La Jolla Scientist Awarded $2.3 Million Grant to Continue Her Breakthrough Cancer Research
A La Jolla scientist has received a $2.3 million grant to further her research on cancer metabolism that could foster the creation of new cancer therapies.
Brooke Emerling is a scientist at the La Jolla-based Sanford Burnham Prebys research institute. Her work, which is focused on cellular signaling in cancer, has so far resulted in a key discovery that could shed light on cancer growth, according to the American Association for the Advancement of Science.
“We’re helping piece together how cancer works at the molecular level,” Emerling said. “The pathways we’re working on have been poorly understood so far, and investigating them could possibly provide new therapeutic strategies for cancer.”
The National Institutes of Health recently awarded a $2.3 million grant to fund Emerling’s work for four years. Image of Brooke Emerling, Ph.D. is courtesy of Sanford Burnham Prebys
The research could lead to the development of a new range of therapies for cancers and may also shed light on a “longstanding mystery” in cancer metabolism.
Emerling’s breakthrough was the discovery that a family of proteins called PI5P4Ks, which are activated in breast cancer cells, interact directly with parts of a signaling system called the hippo pathway, which helps organs grow and controls their size.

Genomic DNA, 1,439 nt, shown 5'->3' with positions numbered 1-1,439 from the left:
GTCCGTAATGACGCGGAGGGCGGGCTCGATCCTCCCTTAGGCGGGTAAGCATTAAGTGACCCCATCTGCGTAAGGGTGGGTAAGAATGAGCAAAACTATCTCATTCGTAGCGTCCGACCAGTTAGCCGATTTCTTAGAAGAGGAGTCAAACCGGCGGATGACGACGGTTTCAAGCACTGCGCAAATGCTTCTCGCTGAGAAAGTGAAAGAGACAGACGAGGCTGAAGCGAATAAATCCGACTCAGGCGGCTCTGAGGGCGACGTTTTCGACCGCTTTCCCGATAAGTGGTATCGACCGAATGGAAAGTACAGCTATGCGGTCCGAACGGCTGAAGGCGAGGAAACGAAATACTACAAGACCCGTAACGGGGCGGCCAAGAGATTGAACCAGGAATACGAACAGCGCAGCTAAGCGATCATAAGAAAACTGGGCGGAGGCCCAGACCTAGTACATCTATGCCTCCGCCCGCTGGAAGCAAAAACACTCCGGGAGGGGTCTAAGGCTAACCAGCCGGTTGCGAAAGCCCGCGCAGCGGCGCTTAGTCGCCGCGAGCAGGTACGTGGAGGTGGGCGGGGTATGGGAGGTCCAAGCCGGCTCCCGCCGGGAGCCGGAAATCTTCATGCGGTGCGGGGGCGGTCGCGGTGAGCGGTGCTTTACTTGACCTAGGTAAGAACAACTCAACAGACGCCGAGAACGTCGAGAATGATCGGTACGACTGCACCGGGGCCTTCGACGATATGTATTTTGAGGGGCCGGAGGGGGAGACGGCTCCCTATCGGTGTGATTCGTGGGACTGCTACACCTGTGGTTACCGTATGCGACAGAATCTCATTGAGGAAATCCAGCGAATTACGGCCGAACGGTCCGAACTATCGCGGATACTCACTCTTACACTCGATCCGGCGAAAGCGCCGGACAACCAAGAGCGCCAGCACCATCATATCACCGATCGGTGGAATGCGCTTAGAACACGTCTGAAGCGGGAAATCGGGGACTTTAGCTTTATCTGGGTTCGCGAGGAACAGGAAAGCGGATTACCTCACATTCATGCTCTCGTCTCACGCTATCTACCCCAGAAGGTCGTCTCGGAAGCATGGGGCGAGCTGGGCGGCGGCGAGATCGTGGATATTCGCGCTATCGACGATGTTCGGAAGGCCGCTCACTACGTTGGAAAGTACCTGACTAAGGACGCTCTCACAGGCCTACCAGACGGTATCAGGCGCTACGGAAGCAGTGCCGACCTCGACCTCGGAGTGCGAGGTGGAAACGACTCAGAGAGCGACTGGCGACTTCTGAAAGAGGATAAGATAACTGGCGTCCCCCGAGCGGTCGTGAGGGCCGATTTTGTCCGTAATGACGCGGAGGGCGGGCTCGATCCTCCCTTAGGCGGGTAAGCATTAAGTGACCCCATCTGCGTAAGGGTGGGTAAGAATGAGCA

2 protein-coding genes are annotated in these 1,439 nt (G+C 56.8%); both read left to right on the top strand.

One of cancer’s key characteristics is that it grows uninhibited. The hippo pathway may contribute to cancer growth when it’s not working correctly.
Because of its essential role in human biology, targeting the hippo pathway with medication or drugs could potentially have an effect on an array of different cancers or other diseases.
“It was a pretty serendipitous discovery,” Emerling said. “We’ve found a connection between these seemingly unrelated elements of cancer metabolism, and this gives us a whole new angle we can use to tackle cancer.”
Sanford Burnham Prebys is an independent biomedical research institute that has provided scientific innovation, as well as breakthrough research in cancer, neuroscience, biotechnology, and other areas for more than 40 years.
“This work has great potential to help people, and we’re grateful that this new funding will help us do the research we need to do so we can make that happen,” Emerling added.
About the author: Mike Peterson is a freelance journalist and writer based in North San Diego County. He’s written and worked for a number of local media outlets, including the San Diego Union-Tribune, the North Coast Current, and the Oceanside Blade.